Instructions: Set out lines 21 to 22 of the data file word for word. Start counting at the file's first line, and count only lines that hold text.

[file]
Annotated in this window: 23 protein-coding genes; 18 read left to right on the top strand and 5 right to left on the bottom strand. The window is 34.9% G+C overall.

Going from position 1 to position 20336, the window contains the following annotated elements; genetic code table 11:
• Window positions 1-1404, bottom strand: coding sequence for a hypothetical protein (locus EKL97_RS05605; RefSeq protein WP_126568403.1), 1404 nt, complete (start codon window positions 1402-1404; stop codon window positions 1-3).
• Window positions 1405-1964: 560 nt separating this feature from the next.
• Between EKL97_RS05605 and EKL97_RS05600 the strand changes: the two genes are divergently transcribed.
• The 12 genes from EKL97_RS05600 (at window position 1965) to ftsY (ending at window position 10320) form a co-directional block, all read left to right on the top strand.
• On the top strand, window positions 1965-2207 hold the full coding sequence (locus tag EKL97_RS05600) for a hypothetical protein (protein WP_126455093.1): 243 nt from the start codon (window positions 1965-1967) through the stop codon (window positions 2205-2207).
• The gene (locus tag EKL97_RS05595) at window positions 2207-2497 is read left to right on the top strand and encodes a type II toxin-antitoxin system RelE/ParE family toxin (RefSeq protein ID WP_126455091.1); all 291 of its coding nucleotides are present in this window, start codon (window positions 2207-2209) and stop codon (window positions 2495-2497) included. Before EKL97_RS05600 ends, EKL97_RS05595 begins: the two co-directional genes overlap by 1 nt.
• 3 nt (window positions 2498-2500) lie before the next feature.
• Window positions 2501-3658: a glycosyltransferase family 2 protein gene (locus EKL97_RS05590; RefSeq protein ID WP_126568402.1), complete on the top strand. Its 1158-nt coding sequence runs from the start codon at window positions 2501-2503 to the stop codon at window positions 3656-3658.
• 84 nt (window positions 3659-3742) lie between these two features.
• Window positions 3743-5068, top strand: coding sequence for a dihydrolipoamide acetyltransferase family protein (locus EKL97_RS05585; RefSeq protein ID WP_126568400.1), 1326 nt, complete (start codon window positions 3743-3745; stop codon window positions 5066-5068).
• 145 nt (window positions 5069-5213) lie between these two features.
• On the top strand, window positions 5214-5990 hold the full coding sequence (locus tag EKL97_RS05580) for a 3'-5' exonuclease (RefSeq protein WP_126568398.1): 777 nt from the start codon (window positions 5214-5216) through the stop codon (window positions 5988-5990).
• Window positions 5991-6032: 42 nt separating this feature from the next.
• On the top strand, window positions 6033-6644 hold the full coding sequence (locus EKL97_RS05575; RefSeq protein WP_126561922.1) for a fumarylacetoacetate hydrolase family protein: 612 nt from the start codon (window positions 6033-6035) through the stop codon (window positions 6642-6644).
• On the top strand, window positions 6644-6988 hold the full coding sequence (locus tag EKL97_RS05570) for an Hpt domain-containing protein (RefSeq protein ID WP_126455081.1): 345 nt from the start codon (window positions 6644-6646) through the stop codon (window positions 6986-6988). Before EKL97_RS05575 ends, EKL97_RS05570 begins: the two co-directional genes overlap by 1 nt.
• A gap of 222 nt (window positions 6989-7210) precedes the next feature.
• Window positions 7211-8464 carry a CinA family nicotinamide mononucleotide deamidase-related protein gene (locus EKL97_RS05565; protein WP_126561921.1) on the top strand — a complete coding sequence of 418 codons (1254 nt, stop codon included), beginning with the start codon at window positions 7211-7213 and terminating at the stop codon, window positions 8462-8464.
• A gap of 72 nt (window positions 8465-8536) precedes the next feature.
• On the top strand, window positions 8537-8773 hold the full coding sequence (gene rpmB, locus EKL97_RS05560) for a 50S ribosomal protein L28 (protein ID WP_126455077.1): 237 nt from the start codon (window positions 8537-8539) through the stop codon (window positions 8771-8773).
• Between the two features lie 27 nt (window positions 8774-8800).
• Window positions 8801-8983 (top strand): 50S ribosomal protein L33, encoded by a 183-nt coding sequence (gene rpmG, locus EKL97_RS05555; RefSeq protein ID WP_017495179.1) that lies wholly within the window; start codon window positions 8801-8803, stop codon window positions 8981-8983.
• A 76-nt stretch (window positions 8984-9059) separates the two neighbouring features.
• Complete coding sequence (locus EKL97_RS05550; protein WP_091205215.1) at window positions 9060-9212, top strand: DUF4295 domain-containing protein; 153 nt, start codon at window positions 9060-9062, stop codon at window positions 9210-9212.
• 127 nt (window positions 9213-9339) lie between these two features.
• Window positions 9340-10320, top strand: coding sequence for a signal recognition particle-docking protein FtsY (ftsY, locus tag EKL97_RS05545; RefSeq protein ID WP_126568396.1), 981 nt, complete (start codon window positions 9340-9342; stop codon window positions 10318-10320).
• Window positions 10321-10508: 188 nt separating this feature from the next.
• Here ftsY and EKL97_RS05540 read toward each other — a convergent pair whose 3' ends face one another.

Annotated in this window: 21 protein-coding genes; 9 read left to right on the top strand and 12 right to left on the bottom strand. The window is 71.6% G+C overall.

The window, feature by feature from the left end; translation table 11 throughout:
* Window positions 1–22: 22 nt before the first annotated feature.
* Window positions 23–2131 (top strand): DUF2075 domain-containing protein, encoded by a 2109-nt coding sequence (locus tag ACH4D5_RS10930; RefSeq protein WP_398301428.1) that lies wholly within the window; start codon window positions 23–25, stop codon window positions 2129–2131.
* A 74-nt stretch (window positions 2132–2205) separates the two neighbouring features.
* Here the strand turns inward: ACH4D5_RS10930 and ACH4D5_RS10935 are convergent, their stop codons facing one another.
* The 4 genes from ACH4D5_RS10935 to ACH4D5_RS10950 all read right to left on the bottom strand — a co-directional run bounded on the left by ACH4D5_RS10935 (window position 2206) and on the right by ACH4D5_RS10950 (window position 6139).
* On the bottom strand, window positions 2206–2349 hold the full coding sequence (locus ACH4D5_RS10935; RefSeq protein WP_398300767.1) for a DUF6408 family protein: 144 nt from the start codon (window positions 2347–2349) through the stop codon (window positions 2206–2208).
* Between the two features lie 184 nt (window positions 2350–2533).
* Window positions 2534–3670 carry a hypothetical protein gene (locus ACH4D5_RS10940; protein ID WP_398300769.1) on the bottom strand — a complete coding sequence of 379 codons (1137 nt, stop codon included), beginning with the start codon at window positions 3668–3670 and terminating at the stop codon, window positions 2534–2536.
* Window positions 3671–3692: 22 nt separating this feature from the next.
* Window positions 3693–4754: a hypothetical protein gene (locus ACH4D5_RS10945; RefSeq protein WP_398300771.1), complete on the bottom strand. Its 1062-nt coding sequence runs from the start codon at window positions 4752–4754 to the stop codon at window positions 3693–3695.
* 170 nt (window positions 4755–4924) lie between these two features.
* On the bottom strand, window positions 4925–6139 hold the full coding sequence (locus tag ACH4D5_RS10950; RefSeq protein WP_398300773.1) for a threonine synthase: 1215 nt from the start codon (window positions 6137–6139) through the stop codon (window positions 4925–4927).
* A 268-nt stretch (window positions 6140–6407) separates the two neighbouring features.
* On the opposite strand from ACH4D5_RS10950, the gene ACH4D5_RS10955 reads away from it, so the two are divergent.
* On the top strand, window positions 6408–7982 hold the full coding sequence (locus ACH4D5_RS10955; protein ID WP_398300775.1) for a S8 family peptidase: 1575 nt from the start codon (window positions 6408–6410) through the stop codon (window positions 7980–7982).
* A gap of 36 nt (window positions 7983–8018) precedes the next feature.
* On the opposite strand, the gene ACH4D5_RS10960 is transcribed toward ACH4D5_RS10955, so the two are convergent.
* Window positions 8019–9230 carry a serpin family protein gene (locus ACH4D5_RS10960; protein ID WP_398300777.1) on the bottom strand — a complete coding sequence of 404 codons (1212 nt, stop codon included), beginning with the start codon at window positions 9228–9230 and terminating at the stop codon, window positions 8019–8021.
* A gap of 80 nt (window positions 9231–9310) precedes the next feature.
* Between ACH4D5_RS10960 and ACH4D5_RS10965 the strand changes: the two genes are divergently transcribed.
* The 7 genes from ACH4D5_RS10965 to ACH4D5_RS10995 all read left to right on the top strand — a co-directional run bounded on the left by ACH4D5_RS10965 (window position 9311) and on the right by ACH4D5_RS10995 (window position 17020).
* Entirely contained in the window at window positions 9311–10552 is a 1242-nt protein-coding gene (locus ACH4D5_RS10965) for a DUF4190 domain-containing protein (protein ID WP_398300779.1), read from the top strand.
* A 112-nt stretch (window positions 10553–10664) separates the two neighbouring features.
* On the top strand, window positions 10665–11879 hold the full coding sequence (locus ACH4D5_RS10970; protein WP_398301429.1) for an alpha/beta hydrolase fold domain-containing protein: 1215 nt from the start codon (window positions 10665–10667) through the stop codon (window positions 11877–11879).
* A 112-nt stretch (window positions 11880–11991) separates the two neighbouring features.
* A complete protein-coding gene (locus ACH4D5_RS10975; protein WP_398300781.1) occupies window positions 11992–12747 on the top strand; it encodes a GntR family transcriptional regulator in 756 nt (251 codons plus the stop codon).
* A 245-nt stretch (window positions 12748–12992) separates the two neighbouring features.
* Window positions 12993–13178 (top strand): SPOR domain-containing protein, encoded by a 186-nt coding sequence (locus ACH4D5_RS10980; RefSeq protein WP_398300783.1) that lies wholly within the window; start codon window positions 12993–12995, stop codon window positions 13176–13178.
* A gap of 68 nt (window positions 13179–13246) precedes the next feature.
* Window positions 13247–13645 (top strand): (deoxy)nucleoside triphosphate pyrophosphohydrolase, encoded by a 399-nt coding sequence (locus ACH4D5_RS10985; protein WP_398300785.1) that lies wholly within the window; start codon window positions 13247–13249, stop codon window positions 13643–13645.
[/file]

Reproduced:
• On the top strand, window positions 8537-8773 hold the full coding sequence (gene rpmB, locus EKL97_RS05560) for a 50S ribosomal protein L28 (protein ID WP_126455077.1): 237 nt from the start codon (window positions 8537-8539) through the stop codon (window positions 8771-8773).
• Between the two features lie 27 nt (window positions 8774-8800).